More Top Stories

Crime
Sports
Court

Alleged rapist in remand

27 April 2024

National
Rugby league

Moana target 2025 World Cup

11 November 2022

Warnings follow dam spill

Wednesday 13 April 2016 | Published in Regional

Share

HONIARA – Health authorities in Solomon Islands have warned villagers living downstream of the defunct Gold Ridge mine on Guadalcanal island not to use river water because it could be contaminated by arsenic.

The warning follows the release of untreated water from the mine’s tailings dam into adjoining waterways.

Downstream communities using the Kwara, Tinahula and Matepono rivers are affected.

A community leader said last week they were “panicking” about the release of untreated dam water.

The mine’s owner, local landowner company Gold Ridge Community Investment (GCIL), announced at the start of the month it had begun a controlled removal of treated water from the dam, located about 40 kilometres from the capital Honiara.

There have been fears that the overfilled dam’s walls could collapse and send a torrent of water and toxic mining waste to communities downstream.

GCIL said controlled water releases began on March 29 and by last Friday, an estimated 150,000 cubic meters of treated and 92,000 cubic meters of untreated tailings dam water had been pumped out of the dam.

GCIL did not disclose that only days before the controlled releases began there had been an uncontrolled release of untreated water over the dam’s spillway caused by a period of heavy rain.

GCIL company secretary Ben Afuga told Radio Australia the situation was under control.

““I can confirm the test results have shown, in fact, zero concentration of cyanide and very low concentration of arsenic and other hazardous chemicals.”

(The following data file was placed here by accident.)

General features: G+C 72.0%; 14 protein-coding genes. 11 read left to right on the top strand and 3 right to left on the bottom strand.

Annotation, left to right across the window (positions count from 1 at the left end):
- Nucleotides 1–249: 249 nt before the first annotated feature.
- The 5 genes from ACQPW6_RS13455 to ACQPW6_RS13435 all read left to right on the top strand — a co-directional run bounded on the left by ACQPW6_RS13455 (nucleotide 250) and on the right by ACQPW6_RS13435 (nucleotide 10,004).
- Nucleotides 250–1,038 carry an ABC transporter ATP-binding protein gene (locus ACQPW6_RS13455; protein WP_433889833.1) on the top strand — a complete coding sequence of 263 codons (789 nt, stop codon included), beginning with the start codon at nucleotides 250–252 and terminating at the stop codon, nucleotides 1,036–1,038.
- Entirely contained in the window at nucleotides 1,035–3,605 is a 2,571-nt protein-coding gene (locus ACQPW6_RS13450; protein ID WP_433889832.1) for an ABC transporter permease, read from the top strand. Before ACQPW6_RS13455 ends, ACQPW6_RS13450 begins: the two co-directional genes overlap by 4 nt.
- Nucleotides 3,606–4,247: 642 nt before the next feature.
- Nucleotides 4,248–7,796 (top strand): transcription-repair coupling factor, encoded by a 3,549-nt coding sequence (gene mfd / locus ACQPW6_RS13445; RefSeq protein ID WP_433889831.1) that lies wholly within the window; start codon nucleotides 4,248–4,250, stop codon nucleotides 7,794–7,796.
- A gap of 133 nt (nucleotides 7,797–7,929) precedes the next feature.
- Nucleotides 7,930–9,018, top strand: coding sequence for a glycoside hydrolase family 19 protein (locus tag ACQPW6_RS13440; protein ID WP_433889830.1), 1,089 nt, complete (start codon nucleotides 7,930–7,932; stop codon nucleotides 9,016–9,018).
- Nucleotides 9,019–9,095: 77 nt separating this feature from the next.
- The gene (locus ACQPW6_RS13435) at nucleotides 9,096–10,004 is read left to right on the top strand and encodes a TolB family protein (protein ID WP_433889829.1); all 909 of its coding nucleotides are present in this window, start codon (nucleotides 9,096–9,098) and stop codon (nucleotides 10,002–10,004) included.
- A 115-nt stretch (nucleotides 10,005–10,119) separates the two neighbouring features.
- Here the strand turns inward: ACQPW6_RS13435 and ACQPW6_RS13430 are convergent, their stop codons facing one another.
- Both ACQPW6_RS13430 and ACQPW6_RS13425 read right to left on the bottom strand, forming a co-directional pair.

But the Ministry of Health and Medical Services has released a statement advising downstream communities not to use rivers for drinking, cooking and bathing.

The ministry said the untreated water from the tailings dam “may carry sediment containing high levels of arsenic”.

Dr Gavin Mudd, head of environmental engineering at Monash University in Melbourne, backed the government’s warnings.

“We have an issue where we have water that we know is carrying arsenic and potentially other heavy metals into a local river system – which is far from an ideal outcome.”

Dr Mudd obtained the results of recent water tests taken downstream from the tailings dam after the earlier uncontrolled release of untreated water.

He said they indicated that there was “certainly an arsenic signature there” and the situation was potentially more serious than GCIL had described.

The results did not necessarily mean the water was unsafe, Dr Mudd added, but there was “not enough information to make a decision one way or the other”.

Dr Mudd said the whole situation was entirely avoidable.

“We know the basic engineering concepts in tailings dams and the way they interact with rainfall and storm events so I think at heart, we’ve consistently underestimated the long-term environmental risks,” he said.

“That raises questions about what’s next, how do we get this under control so that we don’t have waters carrying arsenic at low levels going down a river system?”

The mine was shut down in 2014 after damage from severe flash flooding left the tailings dam critically full.

After the Solomon Islands government’s refusal to allow the then owner, Australian miner St Barbara, to dewater the tailings dam, the Gold Ridge mine and all legal liability was sold to GCIL last year for $100.

- PNC sources